Applying to Harvard Business School

Leadership is unquestionably the most emphasized dimension at Harvard Business School (HBS). The school’s mission is to “develop outstanding business leaders who contribute to the well-being of society.” This mission, along with the school’s community standards, can be found posted in every classroom on campus. Candidates’ potential as leaders should therefore permeate every aspect of the HBS application. Leadership should be projected on multiple levels; professional experience, academic experience, extracurricular activities, hobbies, and community service can all be used to highlight leadership capabilities. Good examples demonstrate your ability to have positive influence over the actions of others. A focus on leadership should also play a role in describing your career goals. More than most schools, HBS will closely evaluate your career goals based on their level of impact on society. Finally, remember to describe your leadership style and how it has changed over time. The admissions committee is really interested in what you have learned along the way and will be impressed with reflections on your “leadership evolution.”

HBS is known as the quintessential general management program. In line with the mission of the school, students’ decision-making ability across multiple business disciplines is the constant focal point. Students do not formally specialize in a particular aspect of business, as they do at most schools, and take the first year required curriculum in sections of 80–90 students.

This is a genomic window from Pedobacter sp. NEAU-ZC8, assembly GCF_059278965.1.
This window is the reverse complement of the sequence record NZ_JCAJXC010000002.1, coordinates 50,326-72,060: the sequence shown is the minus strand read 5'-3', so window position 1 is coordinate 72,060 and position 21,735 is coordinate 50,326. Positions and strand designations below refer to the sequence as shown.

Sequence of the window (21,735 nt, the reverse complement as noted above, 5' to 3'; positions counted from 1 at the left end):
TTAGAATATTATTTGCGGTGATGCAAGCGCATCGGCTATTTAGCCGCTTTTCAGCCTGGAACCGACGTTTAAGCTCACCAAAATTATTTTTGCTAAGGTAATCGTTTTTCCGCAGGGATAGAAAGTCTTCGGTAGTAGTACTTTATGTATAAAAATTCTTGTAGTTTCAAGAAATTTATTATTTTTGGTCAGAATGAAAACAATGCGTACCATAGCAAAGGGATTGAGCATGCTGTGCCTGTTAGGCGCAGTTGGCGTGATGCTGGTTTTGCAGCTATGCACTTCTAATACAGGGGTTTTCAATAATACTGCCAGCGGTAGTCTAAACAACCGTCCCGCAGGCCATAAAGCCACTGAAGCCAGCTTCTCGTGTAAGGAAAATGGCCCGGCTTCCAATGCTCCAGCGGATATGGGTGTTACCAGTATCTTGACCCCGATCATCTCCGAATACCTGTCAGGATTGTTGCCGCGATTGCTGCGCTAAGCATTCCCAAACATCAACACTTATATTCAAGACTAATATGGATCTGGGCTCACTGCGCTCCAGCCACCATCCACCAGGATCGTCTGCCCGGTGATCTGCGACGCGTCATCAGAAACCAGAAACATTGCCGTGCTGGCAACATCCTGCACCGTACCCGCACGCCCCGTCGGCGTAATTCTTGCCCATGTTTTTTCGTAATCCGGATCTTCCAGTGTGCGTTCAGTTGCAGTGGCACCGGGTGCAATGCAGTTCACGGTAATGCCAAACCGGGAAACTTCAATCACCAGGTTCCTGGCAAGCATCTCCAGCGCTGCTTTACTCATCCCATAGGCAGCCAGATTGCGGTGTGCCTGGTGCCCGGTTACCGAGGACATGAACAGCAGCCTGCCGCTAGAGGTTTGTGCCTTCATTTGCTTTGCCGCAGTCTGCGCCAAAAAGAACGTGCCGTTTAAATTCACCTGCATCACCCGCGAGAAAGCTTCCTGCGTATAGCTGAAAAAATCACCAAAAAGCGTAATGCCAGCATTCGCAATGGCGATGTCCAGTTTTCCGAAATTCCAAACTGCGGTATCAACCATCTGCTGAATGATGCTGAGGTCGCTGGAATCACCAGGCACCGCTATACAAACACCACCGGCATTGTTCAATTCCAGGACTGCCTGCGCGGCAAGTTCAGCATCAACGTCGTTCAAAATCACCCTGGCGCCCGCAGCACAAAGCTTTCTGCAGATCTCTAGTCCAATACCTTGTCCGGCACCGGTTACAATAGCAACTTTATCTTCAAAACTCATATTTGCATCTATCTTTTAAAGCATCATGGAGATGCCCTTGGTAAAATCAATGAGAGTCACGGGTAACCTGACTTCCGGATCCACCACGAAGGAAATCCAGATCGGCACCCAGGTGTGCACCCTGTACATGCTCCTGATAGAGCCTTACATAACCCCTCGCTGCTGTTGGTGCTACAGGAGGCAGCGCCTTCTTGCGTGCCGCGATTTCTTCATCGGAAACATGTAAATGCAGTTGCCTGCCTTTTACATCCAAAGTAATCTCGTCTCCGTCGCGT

The section experience is one of the defining aspects of the HBS learning model, as each student is expected to take on the responsibility of teaching her classmates. Students constantly draw from their own background and experiences, creating a dynamic atmosphere that is supplemented by the faculty’s insights. To ensure that classrooms are filled with numerous perspectives, students’ backgrounds are extremely diverse in nature. It is not uncommon for most sections to contain, lawyers, teachers, investment bankers, doctors, consultants, brand managers, professional athletes, military officers, and entrepreneurs. The required curriculum in the first year is followed by an entirely elective curriculum in the second year. Students utilize this year to further hone their decision-making abilities in areas that they believe will be the most beneficial for their careers.

Applicants should be aware that their undergraduate school’s reputation will be factored into the selection process at HBS. The undergraduate schools that are most densely represented are Harvard University, University of Pennsylvania, and Stanford University. This, however, should definitely not be a deterrent to applicants from lesser known schools. Indeed, more than 150 undergraduate institutions are represented in a typical HBS class. Nonetheless, applicants who graduated from schools with less brand strength than most should make a concerted effort to highlight the strengths of their school and their accomplishments at the school. One way to do this is through the recommendation process.

HBS is one of the few business schools that doesn’t mind recommendations from former professors. While your recommendation approach should primarily focus on your professional experience, a recommendation that highlights your academic prowess can help augment your position as an applicant. The professor’s recommendation can add credibility to your school’s reputation, thereby granting credibility to your entire application. Should you go down this path, however, make sure that the professor is in a position to comment on your leadership capabilities and on your professional goals. If the professor isn’t that familiar with you and your story, then it’s best to seek a recommendation from a different source.